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Mergers: Broadcom to buy Qualcomm
  • Qualcomm is currently in the process of absorbing NXP Semiconductor… which acquired Freescale Semiconductor a few years ago.

    Broadcom Limited was formerly a California-based business known as Broadcom Corporation until it was acquired last year by the Singapore-based Avago Technologies.

    Broadcom Ltd. is considering a bid of more than $100 billion for Qualcomm Inc., according to people familiar with the matter, in what would be the biggest-ever takeover of a chipmaker. The offer of about $70 a share would include cash and stock and is likely to be made in the coming days, the people said. A final decision on whether to proceed has not been made, they said.

    Some prior history


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  • Official now

    Broadcom Ltd. offered about $105 billion for Qualcomm Inc., kicking off an ambitious attempt at the largest technology takeover ever in a deal that would rock the electronics industry.

    Broadcom made an offer of $70 a share in cash and stock for Qualcomm, the world’s largest maker of mobile phone chips. That’s a 28 percent premium over the stock’s closing price on Nov. 2, before Bloomberg first reported talks of a deal. The proposed transaction is valued at approximately $130 billion on a pro forma basis, including $25 billion of net debt.

    Buying Qualcomm would make Broadcom the third-largest chipmaker, behind Intel Corp. and Samsung Electronics Co. The combined business would instantly become the default provider of a set of components needed to build each of the more than a billion smartphones sold every year.

  • Broadcom is famous for taking over and removing a third of the workers of the companies it acquires. It is an automatic figure that is fixed in Tan's head. In the last four years and five acquisitions by Broadcom, around 30 percent of the employees of the five companies bought – some 5,000 people – have lost their jobs. It includes figures for business units which are sold off.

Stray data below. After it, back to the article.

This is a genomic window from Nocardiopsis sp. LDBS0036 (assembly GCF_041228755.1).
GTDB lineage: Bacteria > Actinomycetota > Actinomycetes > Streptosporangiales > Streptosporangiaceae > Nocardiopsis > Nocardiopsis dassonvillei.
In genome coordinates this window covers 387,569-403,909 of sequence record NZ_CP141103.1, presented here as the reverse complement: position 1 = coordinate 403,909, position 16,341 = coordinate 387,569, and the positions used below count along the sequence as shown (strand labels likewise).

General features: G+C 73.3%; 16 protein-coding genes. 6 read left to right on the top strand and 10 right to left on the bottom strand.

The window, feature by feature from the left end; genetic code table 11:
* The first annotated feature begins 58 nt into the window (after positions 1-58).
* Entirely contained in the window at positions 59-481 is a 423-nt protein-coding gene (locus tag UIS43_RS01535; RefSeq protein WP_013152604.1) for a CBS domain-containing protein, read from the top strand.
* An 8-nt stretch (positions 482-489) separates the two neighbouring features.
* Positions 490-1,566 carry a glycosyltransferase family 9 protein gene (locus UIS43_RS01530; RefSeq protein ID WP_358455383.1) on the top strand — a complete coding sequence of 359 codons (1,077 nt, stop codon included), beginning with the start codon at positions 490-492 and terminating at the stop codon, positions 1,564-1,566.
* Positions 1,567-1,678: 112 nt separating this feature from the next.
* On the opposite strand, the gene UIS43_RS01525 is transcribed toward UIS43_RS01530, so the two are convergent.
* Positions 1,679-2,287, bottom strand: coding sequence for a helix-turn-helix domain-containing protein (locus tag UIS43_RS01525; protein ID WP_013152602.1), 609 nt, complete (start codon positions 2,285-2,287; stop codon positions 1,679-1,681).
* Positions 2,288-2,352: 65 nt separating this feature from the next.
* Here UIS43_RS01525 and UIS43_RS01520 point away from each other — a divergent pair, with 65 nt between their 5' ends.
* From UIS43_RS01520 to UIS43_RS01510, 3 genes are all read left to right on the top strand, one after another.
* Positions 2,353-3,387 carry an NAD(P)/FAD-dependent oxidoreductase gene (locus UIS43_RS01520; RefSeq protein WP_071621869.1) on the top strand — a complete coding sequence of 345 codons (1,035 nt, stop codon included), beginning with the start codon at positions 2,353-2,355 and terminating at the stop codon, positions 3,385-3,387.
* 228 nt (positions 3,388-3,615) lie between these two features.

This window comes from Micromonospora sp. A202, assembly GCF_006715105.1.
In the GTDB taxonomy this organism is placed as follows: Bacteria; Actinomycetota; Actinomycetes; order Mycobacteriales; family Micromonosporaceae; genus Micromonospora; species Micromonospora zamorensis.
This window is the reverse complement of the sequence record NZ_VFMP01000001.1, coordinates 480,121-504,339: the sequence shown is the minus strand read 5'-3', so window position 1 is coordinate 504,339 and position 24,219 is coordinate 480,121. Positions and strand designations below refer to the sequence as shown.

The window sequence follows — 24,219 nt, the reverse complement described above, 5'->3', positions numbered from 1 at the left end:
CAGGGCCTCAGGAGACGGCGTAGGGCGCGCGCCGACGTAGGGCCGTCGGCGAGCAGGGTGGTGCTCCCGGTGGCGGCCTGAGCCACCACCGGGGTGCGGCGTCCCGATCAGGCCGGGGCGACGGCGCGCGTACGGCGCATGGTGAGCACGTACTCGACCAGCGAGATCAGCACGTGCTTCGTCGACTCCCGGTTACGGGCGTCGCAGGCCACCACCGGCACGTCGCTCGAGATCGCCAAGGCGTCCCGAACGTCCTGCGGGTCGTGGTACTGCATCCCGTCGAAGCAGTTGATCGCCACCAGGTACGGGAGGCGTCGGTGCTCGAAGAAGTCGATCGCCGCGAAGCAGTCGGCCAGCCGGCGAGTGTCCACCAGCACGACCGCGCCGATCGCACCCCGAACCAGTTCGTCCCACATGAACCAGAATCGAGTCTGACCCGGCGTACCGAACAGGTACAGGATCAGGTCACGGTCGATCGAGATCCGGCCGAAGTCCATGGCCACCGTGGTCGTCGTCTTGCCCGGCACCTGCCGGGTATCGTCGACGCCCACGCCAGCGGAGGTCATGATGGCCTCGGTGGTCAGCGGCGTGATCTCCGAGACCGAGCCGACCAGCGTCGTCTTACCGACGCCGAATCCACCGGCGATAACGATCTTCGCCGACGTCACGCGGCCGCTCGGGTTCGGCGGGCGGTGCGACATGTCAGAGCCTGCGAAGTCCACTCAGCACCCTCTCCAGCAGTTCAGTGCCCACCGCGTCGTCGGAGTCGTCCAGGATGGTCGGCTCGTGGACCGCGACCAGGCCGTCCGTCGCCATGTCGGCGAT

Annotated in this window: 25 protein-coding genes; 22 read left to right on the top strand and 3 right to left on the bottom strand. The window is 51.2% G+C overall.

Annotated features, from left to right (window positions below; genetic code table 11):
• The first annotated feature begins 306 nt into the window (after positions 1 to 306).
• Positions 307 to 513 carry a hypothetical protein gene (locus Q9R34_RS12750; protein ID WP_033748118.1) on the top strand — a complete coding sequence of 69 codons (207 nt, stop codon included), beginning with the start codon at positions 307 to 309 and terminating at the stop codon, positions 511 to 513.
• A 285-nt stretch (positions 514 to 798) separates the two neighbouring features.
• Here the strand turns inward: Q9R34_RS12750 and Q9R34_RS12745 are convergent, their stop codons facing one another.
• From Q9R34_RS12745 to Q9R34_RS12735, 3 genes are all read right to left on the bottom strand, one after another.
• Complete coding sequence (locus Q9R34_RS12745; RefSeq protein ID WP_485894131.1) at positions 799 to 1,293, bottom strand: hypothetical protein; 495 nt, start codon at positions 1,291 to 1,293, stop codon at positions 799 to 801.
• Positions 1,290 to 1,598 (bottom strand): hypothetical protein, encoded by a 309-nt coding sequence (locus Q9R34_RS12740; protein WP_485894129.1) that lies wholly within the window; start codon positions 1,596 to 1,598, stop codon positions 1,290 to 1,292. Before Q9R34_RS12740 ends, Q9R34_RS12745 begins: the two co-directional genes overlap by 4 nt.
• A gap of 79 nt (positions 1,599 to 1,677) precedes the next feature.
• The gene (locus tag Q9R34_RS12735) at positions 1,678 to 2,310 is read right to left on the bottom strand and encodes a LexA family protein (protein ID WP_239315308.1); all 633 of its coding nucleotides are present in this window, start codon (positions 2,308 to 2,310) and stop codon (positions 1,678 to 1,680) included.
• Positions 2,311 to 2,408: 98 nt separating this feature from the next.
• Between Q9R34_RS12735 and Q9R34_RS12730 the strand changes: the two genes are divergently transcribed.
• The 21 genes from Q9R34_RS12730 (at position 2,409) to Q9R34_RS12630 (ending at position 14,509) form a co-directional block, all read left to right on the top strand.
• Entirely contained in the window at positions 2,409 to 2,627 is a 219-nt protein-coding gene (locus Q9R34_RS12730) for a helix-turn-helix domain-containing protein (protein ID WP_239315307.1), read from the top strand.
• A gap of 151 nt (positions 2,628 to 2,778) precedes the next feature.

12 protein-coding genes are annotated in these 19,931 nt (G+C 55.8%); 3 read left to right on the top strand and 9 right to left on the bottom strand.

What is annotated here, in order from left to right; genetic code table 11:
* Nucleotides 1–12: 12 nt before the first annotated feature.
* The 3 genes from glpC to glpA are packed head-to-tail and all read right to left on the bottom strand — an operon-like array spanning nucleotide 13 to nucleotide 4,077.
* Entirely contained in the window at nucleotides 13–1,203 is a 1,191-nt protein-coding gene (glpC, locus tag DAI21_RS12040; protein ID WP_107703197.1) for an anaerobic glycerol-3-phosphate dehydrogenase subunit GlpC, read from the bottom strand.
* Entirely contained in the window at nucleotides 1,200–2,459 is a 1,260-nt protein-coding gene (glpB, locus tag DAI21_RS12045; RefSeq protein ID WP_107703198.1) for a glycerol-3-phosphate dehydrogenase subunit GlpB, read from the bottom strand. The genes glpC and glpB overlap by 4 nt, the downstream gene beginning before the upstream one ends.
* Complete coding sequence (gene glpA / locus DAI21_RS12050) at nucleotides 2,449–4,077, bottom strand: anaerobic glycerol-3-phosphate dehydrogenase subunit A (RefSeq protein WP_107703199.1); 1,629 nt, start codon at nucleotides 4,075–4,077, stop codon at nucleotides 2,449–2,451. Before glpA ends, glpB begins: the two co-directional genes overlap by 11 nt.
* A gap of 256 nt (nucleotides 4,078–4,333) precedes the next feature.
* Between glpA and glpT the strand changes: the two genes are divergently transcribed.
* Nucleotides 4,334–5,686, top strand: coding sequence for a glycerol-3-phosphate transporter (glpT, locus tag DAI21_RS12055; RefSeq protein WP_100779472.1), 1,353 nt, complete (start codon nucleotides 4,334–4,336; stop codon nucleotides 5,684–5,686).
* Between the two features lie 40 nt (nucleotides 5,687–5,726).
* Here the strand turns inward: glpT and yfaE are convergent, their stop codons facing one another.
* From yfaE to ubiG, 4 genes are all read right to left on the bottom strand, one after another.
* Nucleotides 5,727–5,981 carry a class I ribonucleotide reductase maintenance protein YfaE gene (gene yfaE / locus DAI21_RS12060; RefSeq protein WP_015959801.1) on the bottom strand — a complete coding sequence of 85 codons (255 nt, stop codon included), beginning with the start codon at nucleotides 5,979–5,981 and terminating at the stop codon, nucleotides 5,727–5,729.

Patrick Moorhead of Moor Insights and Strategy said: "Broadcom would slice, dice, destroy" Qualcomm and his colleague Anshel Sag added: “Buy. Chop up. Sell off. Raise prices. Rinse. Repeat." So no innovation or new chips. There will be a milking of existing technology.

  • That said, our Board found the meeting to be constructive in that the Broadcom representatives expressed a willingness to agree to certain potential antitrust-related divestitures beyond those contained in your publicly filed merger agreement. At the same time, Broadcom continued to resist agreeing to other commitments that could be expected to be required by the FTC, the European Commission, MOFCOM and other government regulatory bodies. Broadcom also declined to respond to any questions about its intentions for the future of Qualcomm’s licensing business, which makes it very difficult to predict the antitrust-related remedies that might be required. In addition, Broadcom insists on controlling all material decisions regarding our valuable licensing business during the extended period between signing and a potential closing, which would be problematic and not permitted under antitrust laws.

  • Trading continues

    Broadcom reiterated in the February 23 meeting that its reduced $79.00 per share proposal is its best and final proposal. The Qualcomm Board is unanimous in its view that each of Broadcom's proposals, including its prior $82.00 per share proposal, materially undervalues Qualcomm, and the Board encourages Broadcom to enter into mutual due diligence and price negotiations.

  • And US president interferes with blocking of takeover


  • The lengthy White House response attributed to President Trump says “there is “credible evidence” that Broadcom “might take action that threatens to impair the national security of the United States.”

    The statement today appears to close the door on the deal, would have brought together two of the biggest companies in building processors that power phones and other computers and connected devices. The deal has been in play for months amid resistance from Qualcomm and more recently the US government, whose Committee on Foreign Investment in the United States last week said it would be investigating the deal on the grounds of national security.

  • @caveport

    Actually it does not close the door. As Broadcom is moving their head office to US and after it will be completed Trump won't have authority to stop it.